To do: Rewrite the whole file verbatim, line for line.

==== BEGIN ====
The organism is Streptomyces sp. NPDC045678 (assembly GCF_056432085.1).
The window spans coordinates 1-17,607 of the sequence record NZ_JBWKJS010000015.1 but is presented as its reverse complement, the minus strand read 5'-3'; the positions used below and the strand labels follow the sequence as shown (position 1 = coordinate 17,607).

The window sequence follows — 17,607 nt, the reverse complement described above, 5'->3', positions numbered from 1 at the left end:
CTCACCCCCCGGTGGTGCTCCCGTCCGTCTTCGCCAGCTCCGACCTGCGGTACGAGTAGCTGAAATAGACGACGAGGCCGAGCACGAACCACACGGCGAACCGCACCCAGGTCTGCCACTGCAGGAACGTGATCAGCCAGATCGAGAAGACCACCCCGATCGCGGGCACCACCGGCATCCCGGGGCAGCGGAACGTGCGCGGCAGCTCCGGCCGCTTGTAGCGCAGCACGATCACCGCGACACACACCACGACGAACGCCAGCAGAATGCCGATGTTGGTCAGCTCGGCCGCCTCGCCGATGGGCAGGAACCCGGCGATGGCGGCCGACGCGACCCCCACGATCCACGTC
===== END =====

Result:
The organism is Streptomyces sp. NPDC045678 (assembly GCF_056432085.1).
The window spans coordinates 1-17,607 of the sequence record NZ_JBWKJS010000015.1 but is presented as its reverse complement, the minus strand read 5'-3'; the positions used below and the strand labels follow the sequence as shown (position 1 = coordinate 17,607).

The window sequence follows — 17,607 nt, the reverse complement described above, 5'->3', positions numbered from 1 at the left end:
CTCACCCCCCGGTGGTGCTCCCGTCCGTCTTCGCCAGCTCCGACCTGCGGTACGAGTAGCTGAAATAGACGACGAGGCCGAGCACGAACCACACGGCGAACCGCACCCAGGTCTGCCACTGCAGGAACGTGATCAGCCAGATCGAGAAGACCACCCCGATCGCGGGCACCACCGGCATCCCGGGGCAGCGGAACGTGCGCGGCAGCTCCGGCCGCTTGTAGCGCAGCACGATCACCGCGACACACACCACGACGAACGCCAGCAGAATGCCGATGTTGGTCAGCTCGGCCGCCTCGCCGATGGGCAGGAACCCGGCGATGGCGGCCGACGCGACCCCCACGATCCACGTC